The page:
Looks like I wasn't clear enough. Actually I meant Is it that we can only place 2 as the base, because of some features of aleph numbers, or its possible to put any other number as the base? Does that base have to be a natural number? An integer? Real?
 
  • #12
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For a physicist friendly explanation of some basics in mathematical logic and set theory, including the origin of this basis 22, see
R. Penrose, The Road to Reality
I saw that book before. It was thick enough to make me think it contains much physics but I really didn't expect it to contain such a pure math subject! Thanks.
 
  • #13
mathman
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What, in your opinion, seems to be (one of) the most difficult equation(s) in mathematics?

Here is my choice:
Find the solution ##k## of the equation
$$2^{\aleph_0}=\aleph_k$$
The continuum hypothesis says that k = 1. The continuum hypothesis is undecidable (Gödel theorem).
 
  • #14
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The continuum hypothesis is undecidable (Gödel theorem).
No, that's the Cohen's theorem. And it is only valid within the standard axioms of set theory, not within all conceivable set-theory axioms.
 
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  • #15
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Looks like I wasn't clear enough. Actually I meant Is it that we can only place 2 as the base, because of some features of aleph numbers, or its possible to put any other number as the base? Does that base have to be a natural number? An integer? Real?
You can use any basis you like. But if you solve the problem for basis 2 (or for any other fixed basis larger than 1), other bases should not longer be a problem.
 
  • #16
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Anyway, this is not a topic about continuum hypothesis. I am sure there are also other candidates for the most difficult equation in mathematics. Any suggestions?
 
  • #17
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Demystifier said:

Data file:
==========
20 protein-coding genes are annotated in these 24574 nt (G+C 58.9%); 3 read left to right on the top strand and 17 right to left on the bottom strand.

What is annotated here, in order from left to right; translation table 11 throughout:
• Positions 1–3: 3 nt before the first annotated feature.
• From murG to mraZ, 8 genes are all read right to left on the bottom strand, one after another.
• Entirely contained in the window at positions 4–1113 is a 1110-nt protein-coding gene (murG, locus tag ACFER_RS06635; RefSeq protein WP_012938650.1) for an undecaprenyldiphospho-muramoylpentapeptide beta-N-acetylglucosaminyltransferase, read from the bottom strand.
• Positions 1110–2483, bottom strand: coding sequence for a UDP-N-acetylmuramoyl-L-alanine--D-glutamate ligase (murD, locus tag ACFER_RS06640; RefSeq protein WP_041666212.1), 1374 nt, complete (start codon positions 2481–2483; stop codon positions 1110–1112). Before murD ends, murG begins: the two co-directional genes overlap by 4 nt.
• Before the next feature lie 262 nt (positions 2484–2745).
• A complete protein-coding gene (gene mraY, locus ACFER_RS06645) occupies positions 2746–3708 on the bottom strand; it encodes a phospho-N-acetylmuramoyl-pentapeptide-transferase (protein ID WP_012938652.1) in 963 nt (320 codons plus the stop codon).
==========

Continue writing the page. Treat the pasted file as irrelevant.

Anyway, this is not a topic about continuum hypothesis. I am sure there are also other candidates for the most difficult equation in mathematics. Any suggestions?
Solving any of the equations in this list in the most general case!(Sorry for ruining the chance for others but I wanna emphasize my last sentence in post#2!)
 
  • #18
bigfooted
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These problems were and are also quite difficult to solve:
http://en.wikipedia.org/wiki/Hilbert's_problems
http://www.claymath.org/millennium-problems

A difficult problem that can be stated in simple terms: construct an algorithm that will find, if it exists, the general analytic solution of a first order ordinary differential equation y'=f(x), with f a specified (analytic) function.

Anyway, I think we can only sum up some unsolved problems in this thread. It is difficult to say 'this one is more difficult than that one, because it requires blabla theory' without a proper definition of what makes a problem 'difficult'.
 
  • #20
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A difficult problem that can be stated in simple terms: construct an algorithm that will find, if it exists, the general analytic solution of a first order ordinary differential equation y'=f(x), with f a specified (analytic) function.
How about $$y=\int dx\,f(x) + const$$
 
  • #21
bigfooted
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How about $$y=\int dx\,f(x) + const$$
You're a genius!
I should have used a slightly more general first order ODE of course: y'=f(x,y).
 
  • #22
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How about $$y=\int dx\,f(x) + const$$
You should still note that no single algorithm exists for finding the integral of a function, even if we exclude integrals which can't be expressed in terms of elementary functions(Oops...its not applicable to such integrals, right?). So finding such an algorithm is an open problem and it seems to be very hard.
 
  • #24
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The solutions of differential equations mentioned above can always be found numerically, to an arbitrary precision. In that sense the differential equations are not really hard. But equation in the first post is really hard, in the sense that one does not even know how to find an approximate solution.